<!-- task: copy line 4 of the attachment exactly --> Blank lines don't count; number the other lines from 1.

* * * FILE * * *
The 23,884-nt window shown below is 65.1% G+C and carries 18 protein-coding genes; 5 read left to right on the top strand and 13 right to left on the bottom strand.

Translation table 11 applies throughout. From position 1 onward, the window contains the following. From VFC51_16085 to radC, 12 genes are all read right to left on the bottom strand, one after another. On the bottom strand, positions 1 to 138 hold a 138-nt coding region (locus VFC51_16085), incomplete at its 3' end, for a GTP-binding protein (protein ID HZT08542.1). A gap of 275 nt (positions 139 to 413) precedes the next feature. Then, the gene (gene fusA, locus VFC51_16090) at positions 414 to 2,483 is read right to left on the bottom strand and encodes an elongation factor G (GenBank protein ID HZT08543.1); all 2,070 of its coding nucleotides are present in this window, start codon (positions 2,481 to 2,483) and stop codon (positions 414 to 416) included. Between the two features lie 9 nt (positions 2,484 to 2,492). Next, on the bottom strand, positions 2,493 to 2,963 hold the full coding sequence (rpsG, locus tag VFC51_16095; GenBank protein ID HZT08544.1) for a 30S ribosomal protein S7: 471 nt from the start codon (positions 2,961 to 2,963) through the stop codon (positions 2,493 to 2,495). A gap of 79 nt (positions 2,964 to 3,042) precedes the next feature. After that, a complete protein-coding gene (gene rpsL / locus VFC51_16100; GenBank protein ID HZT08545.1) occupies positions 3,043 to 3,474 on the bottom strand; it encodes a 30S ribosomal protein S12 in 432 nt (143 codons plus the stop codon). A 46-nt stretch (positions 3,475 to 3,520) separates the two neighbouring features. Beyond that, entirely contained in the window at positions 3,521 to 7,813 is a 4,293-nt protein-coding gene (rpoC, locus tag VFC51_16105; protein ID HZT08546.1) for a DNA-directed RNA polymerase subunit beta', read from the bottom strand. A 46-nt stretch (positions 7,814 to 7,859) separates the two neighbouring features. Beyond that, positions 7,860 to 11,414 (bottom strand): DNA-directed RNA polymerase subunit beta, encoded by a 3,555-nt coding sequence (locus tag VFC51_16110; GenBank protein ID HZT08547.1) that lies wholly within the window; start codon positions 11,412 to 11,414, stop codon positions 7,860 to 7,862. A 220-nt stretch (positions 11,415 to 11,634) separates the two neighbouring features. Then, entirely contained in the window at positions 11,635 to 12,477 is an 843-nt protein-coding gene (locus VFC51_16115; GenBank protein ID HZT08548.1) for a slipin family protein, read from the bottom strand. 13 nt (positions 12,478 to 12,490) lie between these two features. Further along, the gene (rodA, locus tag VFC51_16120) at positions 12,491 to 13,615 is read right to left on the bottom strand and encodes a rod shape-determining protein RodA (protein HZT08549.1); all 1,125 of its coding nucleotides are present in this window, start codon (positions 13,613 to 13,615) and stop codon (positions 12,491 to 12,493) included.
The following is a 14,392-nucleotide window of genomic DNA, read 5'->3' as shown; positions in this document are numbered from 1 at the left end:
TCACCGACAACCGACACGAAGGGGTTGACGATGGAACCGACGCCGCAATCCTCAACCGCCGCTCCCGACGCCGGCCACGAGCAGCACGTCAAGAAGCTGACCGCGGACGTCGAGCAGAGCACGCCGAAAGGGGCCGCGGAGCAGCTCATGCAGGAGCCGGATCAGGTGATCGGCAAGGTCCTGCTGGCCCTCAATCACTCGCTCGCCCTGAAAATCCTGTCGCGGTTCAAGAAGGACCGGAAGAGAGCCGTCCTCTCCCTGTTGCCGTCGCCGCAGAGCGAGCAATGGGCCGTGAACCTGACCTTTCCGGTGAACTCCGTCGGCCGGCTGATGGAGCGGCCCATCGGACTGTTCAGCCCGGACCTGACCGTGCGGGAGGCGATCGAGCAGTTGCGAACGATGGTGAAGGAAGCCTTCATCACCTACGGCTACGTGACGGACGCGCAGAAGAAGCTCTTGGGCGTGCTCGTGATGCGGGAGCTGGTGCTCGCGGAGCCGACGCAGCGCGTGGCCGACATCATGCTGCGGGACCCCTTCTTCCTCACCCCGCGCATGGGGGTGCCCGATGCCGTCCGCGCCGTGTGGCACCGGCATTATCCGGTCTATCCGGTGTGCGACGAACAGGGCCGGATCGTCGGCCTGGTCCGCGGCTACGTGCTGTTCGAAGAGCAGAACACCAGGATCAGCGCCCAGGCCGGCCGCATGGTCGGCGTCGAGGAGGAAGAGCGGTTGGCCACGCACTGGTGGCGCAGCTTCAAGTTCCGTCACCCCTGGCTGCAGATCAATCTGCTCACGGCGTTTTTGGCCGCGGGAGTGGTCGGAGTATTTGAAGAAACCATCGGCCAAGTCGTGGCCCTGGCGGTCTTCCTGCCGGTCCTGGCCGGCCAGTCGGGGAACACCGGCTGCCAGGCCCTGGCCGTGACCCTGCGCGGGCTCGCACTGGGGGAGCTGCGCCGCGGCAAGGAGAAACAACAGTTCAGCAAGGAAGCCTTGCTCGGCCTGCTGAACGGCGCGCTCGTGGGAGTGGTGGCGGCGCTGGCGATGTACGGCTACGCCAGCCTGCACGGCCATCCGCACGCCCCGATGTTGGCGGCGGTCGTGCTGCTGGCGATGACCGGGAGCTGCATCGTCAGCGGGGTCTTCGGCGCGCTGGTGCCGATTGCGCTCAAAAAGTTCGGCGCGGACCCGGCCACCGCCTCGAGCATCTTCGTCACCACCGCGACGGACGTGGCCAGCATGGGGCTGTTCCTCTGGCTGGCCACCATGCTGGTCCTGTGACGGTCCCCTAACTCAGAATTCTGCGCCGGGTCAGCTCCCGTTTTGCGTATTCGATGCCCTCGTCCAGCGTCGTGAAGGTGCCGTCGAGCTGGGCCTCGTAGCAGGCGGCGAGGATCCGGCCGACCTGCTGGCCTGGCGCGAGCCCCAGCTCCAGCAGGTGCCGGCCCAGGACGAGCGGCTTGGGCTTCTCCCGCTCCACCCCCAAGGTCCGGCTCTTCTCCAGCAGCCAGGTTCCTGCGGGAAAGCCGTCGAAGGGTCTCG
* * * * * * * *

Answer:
TCACCGACAACCGACACGAAGGGGTTGACGATGGAACCGACGCCGCAATCCTCAACCGCCGCTCCCGACGCCGGCCACGAGCAGCACGTCAAGAAGCTGACCGCGGACGTCGAGCAGAGCACGCCGAAAGGGGCCGCGGAGCAGCTCATGCAGGAGCCGGATCAGGTGATCGGCAAGGTCCTGCTGGCCCTCAATCACTCGCTCGCCCTGAAAATCCTGTCGCGGTTCAAGAAGGACCGGAAGAGAGCCGTCCTCTCCCTGTTGCCGTCGCCGCAGAGCGAGCAATGGGCCGTGAACCTGACCTTTCCGGTGAACTCCGTCGGCCGGCTGATGGAGCGGCCCATCGGACTGTTCAGCCCGGACCTGACCGTGCGGGAGGCGATCGAGCAGTTGCGAACGATGGTGAAGGAAGCCTTCATCACCTACGGCTACGTGACGGACGCGCAGAAGAAGCTCTTGGGCGTGCTCGTGATGCGGGAGCTGGTGCTCGCGGAGCCGACGCAGCGCGTGGCCGACATCATGCTGCGGGACCCCTTCTTCCTCACCCCGCGCATGGGGGTGCCCGATGCCGTCCGCGCCGTGTGGCACCGGCATTATCCGGTCTATCCGGTGTGCGACGAACAGGGCCGGATCGTCGGCCTGGTCCGCGGCTACGTGCTGTTCGAAGAGCAGAACACCAGGATCAGCGCCCAGGCCGGCCGCATGGTCGGCGTCGAGGAGGAAGAGCGGTTGGCCACGCACTGGTGGCGCAGCTTCAAGTTCCGTCACCCCTGGCTGCAGATCAATCTGCTCACGGCGTTTTTGGCCGCGGGAGTGGTCGGAGTATTTGAAGAAACCATCGGCCAAGTCGTGGCCCTGGCGGTCTTCCTGCCGGTCCTGGCCGGCCAGTCGGGGAACACCGGCTGCCAGGCCCTGGCCGTGACCCTGCGCGGGCTCGCACTGGGGGAGCTGCGCCGCGGCAAGGAGAAACAACAGTTCAGCAAGGAAGCCTTGCTCGGCCTGCTGAACGGCGCGCTCGTGGGAGTGGTGGCGGCGCTGGCGATGTACGGCTACGCCAGCCTGCACGGCCATCCGCACGCCCCGATGTTGGCGGCGGTCGTGCTGCTGGCGATGACCGGGAGCTGCATCGTCAGCGGGGTCTTCGGCGCGCTGGTGCCGATTGCGCTCAAAAAGTTCGGCGCGGACCCGGCCACCGCCTCGAGCATCTTCGTCACCACCGCGACGGACGTGGCCAGCATGGGGCTGTTCCTCTGGCTGGCCACCATGCTGGTCCTGTGACGGTCCCCTAACTCAGAATTCTGCGCCGGGTCAGCTCCCGTTTTGCGTATTCGATGCCCTCGTCCAGCGTCGTGAAGGTGCCGTCGAGCTGGGCCTCGTAGCAGGCGGCGAGGATCCGGCCGACCTGCTGGCCTGGCGCGAGCCCCAGCTCCAGCAGGTGCCGGCCCAGGACGAGCGGCTTGGGCTTCTCCCGCTCCACCCCCAAGGTCCGGCTCTTCTCCAGCAGCCAGGTTCCTGCGGGAAAGCCGTCGAAGGGTCTCG